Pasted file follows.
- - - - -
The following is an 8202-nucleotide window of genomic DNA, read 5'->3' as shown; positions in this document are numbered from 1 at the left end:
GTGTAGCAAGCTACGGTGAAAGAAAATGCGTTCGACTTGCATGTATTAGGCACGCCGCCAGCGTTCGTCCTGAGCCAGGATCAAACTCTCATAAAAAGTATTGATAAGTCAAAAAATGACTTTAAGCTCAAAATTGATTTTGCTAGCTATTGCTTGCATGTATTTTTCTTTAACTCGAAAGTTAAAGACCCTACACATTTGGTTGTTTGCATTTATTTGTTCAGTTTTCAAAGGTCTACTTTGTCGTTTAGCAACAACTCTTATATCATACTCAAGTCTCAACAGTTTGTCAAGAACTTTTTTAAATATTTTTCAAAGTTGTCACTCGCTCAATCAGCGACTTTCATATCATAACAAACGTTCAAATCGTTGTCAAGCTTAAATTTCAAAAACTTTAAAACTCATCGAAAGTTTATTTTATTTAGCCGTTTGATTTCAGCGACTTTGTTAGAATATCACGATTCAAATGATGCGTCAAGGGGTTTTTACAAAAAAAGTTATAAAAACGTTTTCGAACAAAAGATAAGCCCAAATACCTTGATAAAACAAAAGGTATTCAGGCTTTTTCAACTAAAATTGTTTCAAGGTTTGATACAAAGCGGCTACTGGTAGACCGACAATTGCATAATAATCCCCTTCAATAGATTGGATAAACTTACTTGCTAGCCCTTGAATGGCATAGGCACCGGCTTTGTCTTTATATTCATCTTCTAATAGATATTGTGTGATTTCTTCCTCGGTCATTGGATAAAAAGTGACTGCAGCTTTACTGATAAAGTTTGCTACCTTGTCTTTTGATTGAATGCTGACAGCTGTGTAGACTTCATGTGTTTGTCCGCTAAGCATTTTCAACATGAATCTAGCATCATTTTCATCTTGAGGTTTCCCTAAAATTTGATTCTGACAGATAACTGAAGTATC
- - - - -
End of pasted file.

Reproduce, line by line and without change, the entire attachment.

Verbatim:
The following is an 8202-nucleotide window of genomic DNA, read 5'->3' as shown; positions in this document are numbered from 1 at the left end:
GTGTAGCAAGCTACGGTGAAAGAAAATGCGTTCGACTTGCATGTATTAGGCACGCCGCCAGCGTTCGTCCTGAGCCAGGATCAAACTCTCATAAAAAGTATTGATAAGTCAAAAAATGACTTTAAGCTCAAAATTGATTTTGCTAGCTATTGCTTGCATGTATTTTTCTTTAACTCGAAAGTTAAAGACCCTACACATTTGGTTGTTTGCATTTATTTGTTCAGTTTTCAAAGGTCTACTTTGTCGTTTAGCAACAACTCTTATATCATACTCAAGTCTCAACAGTTTGTCAAGAACTTTTTTAAATATTTTTCAAAGTTGTCACTCGCTCAATCAGCGACTTTCATATCATAACAAACGTTCAAATCGTTGTCAAGCTTAAATTTCAAAAACTTTAAAACTCATCGAAAGTTTATTTTATTTAGCCGTTTGATTTCAGCGACTTTGTTAGAATATCACGATTCAAATGATGCGTCAAGGGGTTTTTACAAAAAAAGTTATAAAAACGTTTTCGAACAAAAGATAAGCCCAAATACCTTGATAAAACAAAAGGTATTCAGGCTTTTTCAACTAAAATTGTTTCAAGGTTTGATACAAAGCGGCTACTGGTAGACCGACAATTGCATAATAATCCCCTTCAATAGATTGGATAAACTTACTTGCTAGCCCTTGAATGGCATAGGCACCGGCTTTGTCTTTATATTCATCTTCTAATAGATATTGTGTGATTTCTTCCTCGGTCATTGGATAAAAAGTGACTGCAGCTTTACTGATAAAGTTTGCTACCTTGTCTTTTGATTGAATGCTGACAGCTGTGTAGACTTCATGTGTTTGTCCGCTAAGCATTTTCAACATGAATCTAGCATCATTTTCATCTTGAGGTTTCCCTAAAATTTGATTCTGACAGATAACTGAAGTATC